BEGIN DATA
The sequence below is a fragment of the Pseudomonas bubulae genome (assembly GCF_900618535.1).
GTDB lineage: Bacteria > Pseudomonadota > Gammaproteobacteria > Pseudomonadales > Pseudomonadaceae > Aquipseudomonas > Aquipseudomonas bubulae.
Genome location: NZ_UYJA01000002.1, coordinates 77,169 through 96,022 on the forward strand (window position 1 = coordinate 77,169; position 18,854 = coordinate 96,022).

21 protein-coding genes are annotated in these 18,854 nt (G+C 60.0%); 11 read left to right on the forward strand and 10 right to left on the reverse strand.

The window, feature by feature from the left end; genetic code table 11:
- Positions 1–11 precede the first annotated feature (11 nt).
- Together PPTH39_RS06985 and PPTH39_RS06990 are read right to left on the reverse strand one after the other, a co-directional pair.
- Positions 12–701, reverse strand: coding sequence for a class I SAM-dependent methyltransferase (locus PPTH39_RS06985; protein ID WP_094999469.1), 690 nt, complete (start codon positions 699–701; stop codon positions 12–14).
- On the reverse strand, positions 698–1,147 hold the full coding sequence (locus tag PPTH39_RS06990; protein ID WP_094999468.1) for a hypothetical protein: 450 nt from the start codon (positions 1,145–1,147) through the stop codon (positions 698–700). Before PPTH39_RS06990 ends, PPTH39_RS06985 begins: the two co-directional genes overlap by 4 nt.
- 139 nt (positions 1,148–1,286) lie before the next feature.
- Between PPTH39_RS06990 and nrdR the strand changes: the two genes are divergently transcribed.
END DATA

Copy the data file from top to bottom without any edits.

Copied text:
The sequence below is a fragment of the Pseudomonas bubulae genome (assembly GCF_900618535.1).
GTDB lineage: Bacteria > Pseudomonadota > Gammaproteobacteria > Pseudomonadales > Pseudomonadaceae > Aquipseudomonas > Aquipseudomonas bubulae.
Genome location: NZ_UYJA01000002.1, coordinates 77,169 through 96,022 on the forward strand (window position 1 = coordinate 77,169; position 18,854 = coordinate 96,022).

21 protein-coding genes are annotated in these 18,854 nt (G+C 60.0%); 11 read left to right on the forward strand and 10 right to left on the reverse strand.

The window, feature by feature from the left end; genetic code table 11:
- Positions 1–11 precede the first annotated feature (11 nt).
- Together PPTH39_RS06985 and PPTH39_RS06990 are read right to left on the reverse strand one after the other, a co-directional pair.
- Positions 12–701, reverse strand: coding sequence for a class I SAM-dependent methyltransferase (locus PPTH39_RS06985; protein ID WP_094999469.1), 690 nt, complete (start codon positions 699–701; stop codon positions 12–14).
- On the reverse strand, positions 698–1,147 hold the full coding sequence (locus tag PPTH39_RS06990; protein ID WP_094999468.1) for a hypothetical protein: 450 nt from the start codon (positions 1,145–1,147) through the stop codon (positions 698–700). Before PPTH39_RS06990 ends, PPTH39_RS06985 begins: the two co-directional genes overlap by 4 nt.
- 139 nt (positions 1,148–1,286) lie before the next feature.
- Between PPTH39_RS06990 and nrdR the strand changes: the two genes are divergently transcribed.